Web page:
1) Increase my 403b. This will drop my taxable income which is a positive. However I cannot touch this money without penalty before 55.

2) I want to move my 13k fidelity account to another brokerage account. Probably a vanguard account. Do I take this excess and apply it to a brokerage account. No clear tax advantages. As it would probably increase my taxable income. But the money is available. With my wife not working that is a positive thing to have.  If need be. I hope we don't have to touch this money but you never know.

3) Open a Roth IRA. Max this out and take the excess to my 403b. A little more flexibility in terms of withdrawing contributions. Or even put half of the emergency fund to a Roth IRA? I've read about people doing this.

4) Pay down the mortgage. An extra 800 a month could drop my mortgage 5+ years over the life of the loan.

5) a combination of various different component. There's too many options and I feel like 800(what we are able to do now) is not enough to mix many options with clear advantage.


Thanks for your feedback.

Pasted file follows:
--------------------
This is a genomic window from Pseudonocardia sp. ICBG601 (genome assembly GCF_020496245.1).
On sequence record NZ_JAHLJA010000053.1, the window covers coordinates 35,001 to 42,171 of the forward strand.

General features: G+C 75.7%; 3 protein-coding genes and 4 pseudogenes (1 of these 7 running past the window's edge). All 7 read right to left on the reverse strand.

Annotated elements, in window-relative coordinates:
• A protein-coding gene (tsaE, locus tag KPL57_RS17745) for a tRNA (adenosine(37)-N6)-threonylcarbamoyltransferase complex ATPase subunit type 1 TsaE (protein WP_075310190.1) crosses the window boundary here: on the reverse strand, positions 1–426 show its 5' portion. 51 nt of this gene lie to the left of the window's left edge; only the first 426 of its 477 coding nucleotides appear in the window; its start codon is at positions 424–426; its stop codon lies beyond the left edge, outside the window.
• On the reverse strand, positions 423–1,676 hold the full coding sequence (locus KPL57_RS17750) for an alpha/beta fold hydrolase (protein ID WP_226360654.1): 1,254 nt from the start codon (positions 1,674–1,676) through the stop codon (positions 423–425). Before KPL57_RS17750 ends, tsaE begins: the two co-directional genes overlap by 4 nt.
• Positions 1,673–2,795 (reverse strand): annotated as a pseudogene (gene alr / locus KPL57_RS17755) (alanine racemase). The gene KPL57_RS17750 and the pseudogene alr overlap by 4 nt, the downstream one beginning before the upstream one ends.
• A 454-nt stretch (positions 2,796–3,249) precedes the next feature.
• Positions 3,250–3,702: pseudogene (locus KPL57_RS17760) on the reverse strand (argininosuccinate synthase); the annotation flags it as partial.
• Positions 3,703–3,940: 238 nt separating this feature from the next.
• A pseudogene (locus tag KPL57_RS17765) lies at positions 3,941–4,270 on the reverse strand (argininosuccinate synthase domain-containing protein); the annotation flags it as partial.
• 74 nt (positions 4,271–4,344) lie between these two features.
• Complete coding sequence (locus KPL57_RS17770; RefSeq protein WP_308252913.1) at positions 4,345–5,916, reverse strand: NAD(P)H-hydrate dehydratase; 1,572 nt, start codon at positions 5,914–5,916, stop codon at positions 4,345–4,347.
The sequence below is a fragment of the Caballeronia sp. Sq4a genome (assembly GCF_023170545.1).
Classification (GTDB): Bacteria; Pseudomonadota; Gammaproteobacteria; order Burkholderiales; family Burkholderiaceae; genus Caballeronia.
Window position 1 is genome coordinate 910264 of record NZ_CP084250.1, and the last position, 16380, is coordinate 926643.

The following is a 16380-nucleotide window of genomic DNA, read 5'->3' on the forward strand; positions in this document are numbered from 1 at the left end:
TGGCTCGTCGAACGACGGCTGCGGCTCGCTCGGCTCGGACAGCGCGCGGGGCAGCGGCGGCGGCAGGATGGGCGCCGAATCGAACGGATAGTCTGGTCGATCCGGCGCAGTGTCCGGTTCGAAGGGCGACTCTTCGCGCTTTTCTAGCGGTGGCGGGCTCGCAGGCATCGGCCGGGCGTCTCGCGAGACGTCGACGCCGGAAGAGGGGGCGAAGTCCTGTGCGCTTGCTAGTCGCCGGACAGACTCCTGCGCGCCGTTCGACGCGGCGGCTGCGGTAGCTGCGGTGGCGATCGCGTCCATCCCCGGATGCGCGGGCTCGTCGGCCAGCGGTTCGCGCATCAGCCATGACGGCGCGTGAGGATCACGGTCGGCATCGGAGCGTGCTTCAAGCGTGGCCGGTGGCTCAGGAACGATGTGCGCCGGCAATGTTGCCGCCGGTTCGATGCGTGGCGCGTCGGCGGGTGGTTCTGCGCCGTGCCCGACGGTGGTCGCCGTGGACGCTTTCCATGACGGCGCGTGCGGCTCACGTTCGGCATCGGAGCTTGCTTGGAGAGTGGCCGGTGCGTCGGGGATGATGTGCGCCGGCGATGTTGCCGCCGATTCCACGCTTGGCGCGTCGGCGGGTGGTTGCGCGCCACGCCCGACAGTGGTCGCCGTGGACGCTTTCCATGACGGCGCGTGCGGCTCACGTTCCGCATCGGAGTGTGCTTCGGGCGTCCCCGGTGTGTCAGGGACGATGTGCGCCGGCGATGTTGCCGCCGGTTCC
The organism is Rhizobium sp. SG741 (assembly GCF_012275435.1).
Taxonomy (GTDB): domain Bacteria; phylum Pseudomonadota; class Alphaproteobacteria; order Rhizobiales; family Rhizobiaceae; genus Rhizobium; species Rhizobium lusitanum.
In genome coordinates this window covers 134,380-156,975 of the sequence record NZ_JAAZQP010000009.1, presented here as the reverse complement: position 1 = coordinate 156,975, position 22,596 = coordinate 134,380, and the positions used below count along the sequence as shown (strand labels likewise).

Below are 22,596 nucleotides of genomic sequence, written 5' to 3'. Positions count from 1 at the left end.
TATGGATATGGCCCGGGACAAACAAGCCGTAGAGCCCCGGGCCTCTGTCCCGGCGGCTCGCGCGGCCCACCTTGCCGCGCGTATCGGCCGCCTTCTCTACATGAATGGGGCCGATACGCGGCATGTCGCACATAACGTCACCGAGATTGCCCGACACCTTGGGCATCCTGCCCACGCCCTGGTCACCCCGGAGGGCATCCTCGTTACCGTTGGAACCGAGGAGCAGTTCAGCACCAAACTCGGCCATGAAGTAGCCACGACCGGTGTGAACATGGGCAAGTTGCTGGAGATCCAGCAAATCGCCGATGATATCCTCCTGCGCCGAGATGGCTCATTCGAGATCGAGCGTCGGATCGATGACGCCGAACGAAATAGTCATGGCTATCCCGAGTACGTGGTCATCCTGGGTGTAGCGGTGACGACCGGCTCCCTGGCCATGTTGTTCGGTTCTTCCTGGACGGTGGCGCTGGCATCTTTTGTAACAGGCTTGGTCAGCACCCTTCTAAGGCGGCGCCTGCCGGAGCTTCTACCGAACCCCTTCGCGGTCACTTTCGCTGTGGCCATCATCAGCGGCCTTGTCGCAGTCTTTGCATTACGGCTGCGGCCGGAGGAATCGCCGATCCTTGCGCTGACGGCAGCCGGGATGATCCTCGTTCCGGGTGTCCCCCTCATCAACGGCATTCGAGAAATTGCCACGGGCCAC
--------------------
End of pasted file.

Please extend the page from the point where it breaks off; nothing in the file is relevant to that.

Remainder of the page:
Mike


teen persuasion

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Re: Increase 403B, Contribute to Roth IRA, or open brokerage account
« Reply #1 on: December 10, 2013, 10:38:04 AM »
You do have lots of options.

You mentioned putting it in your 403b to reduce your taxes, but had reservations about it being locked up until age 55.  If you instead put it in your wife's 401k, it would still reduce your taxes.  If she leaves employment as you foresee, she can roll the 401k into a tIRA, which you could convert to a RothIRA at some point if you wish.

Putting the money in your wife's accounts would also build up her retirement balances before she takes time off to be a SAHM.  I was a SAHM for nearly 20 years, and while we view our retirement assets as all "ours", I still wish I had more in my name.  I'm working now, but I don't have access to a 401k, so we max Roths for both of us, and I've convinced DH to max his 401k.